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People's past experiences and personal stories can influence risk-taking behaviour

journal contribution
posted on 2020-05-08, 00:00 authored by Wendy MadsenWendy Madsen
Stories of events form an integral part of the social context in which disasters are interpreted, made sense of and can influence risk-taking behaviour. However, ‘heroic’ stories can have a darker side in the context of natural disasters when they become part of myths or are used to bolster risk-taking activities. Such stories have the potential to undermine the safety messages of governments and emergency services organisations. This paper explores three narratives from historical disaster events to consider if social narratives offer avenues to reduce risk-taking behaviours during emergency events.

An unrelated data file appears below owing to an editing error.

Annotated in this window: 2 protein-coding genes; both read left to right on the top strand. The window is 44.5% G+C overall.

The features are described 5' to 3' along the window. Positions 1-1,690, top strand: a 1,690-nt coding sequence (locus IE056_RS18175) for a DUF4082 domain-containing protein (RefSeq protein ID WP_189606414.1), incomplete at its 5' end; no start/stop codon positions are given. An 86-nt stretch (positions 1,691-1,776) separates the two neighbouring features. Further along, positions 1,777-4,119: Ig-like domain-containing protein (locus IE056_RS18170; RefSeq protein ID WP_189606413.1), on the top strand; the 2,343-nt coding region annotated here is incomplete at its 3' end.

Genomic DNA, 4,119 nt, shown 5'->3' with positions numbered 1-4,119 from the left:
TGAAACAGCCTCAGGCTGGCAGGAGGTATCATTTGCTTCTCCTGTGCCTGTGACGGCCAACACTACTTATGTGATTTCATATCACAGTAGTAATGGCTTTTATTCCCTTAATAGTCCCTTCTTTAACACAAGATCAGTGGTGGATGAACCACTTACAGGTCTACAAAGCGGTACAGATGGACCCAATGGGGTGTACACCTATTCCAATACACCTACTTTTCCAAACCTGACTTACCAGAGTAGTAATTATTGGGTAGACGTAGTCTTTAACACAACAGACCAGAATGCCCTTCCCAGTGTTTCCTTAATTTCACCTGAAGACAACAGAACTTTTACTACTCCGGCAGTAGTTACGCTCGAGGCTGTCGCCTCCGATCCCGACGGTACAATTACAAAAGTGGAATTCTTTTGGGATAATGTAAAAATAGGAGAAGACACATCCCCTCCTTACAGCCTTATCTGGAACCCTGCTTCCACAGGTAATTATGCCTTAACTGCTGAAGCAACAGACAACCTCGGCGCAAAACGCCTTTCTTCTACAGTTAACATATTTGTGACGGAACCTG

History

Volume

34

Issue

3

Start Page

47

End Page

51

Number of Pages

5

eISSN

2204-2288

ISSN

1324-1540

Publisher

Emergency Management Australia

Peer Reviewed

  • Yes

Open Access

  • No

Acceptance Date

2019-03-06

Era Eligible

  • Yes

Journal

Australian Journal of Emergency Management

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